The first railway line in New South Wales ran between Redfern and Parramatta and was opened with enormous excitement in 1855. With its opening, Australia entered the steam era, and that other great advance of the 19th century, the electric telegraph, soon followed.
Within 30 years, two large railway systems covered most of the settled districts of the colony, based on Sydney and Newcastle. Between them, the Hawkesbury River was an impassable barrier, until in 1881 the government of Sir Henry Parkes announced a bold policy that would double the mileage of railway lines. Included in this plan was the enormously expensive Northern Junction Line, joining the two systems over rugged country and a wide river at a cost of £2,755,000.
Beecroft and Cheltenham each owe their existence to the coming of the railway. In the mid to late nineteenth century there was a railway heading north west from Newcastle and railways heading west and south from Sydney but nothing connecting the two. Henry Copeland was a member of Parliament representing the northern goldfields and said in 1878 that the northern railway was:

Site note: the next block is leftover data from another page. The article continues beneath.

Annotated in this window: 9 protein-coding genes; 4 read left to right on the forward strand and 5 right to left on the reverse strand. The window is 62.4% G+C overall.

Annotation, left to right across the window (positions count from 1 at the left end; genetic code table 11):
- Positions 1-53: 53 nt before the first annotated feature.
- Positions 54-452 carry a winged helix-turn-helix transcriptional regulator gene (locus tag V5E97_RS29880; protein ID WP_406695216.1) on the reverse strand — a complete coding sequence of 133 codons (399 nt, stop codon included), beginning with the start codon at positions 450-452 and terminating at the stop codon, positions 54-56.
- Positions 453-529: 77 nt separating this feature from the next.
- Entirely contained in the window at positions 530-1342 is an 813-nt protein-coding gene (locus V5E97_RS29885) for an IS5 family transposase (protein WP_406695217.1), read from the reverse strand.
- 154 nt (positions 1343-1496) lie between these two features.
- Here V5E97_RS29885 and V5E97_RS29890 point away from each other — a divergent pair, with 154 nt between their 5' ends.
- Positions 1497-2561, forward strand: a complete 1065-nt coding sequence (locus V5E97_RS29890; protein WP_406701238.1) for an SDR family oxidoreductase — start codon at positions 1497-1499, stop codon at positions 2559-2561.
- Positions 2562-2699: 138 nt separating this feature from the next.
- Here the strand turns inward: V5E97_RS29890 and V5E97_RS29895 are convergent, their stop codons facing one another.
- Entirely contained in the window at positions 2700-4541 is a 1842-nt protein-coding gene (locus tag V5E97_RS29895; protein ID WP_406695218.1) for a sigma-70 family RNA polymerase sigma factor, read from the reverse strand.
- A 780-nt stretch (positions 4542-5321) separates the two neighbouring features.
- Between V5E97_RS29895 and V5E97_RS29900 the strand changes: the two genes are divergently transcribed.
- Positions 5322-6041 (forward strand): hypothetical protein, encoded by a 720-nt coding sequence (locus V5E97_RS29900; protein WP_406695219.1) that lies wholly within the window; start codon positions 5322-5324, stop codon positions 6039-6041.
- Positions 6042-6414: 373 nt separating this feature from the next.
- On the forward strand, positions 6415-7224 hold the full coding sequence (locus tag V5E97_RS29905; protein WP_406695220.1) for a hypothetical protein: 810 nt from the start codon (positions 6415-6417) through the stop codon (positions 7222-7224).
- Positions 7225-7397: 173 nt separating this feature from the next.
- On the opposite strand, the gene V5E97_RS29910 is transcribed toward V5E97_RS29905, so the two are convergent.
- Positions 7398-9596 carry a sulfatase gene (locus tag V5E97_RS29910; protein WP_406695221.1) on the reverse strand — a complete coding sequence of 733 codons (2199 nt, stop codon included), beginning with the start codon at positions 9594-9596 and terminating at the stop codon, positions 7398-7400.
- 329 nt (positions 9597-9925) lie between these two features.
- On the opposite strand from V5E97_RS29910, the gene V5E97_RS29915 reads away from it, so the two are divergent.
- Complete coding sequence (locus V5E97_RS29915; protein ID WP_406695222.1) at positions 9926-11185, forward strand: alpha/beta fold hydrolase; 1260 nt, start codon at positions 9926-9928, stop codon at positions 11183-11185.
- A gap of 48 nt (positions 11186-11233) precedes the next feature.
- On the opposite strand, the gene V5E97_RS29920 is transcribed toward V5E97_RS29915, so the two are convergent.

“the most important piece of railway that could possibly be taken in hand by the government.’
A proposal to build a northern line was introduced in 1881. It was costed in excess of 2.75 million pounds.
Construction of the railway commenced in 1883. While most of the material did not come from this locality some of the ballast did come from a quarry between Cobran and Day Roads in Cheltenham and a siding was built to carry the ballast to the new line. The new line was opened on 17 September 1886. Due to the strain on the single line the tracks were duplicated in 1892. At this time a goods siding was added at Beecroft between the new platform and the Copeland Road Bridge.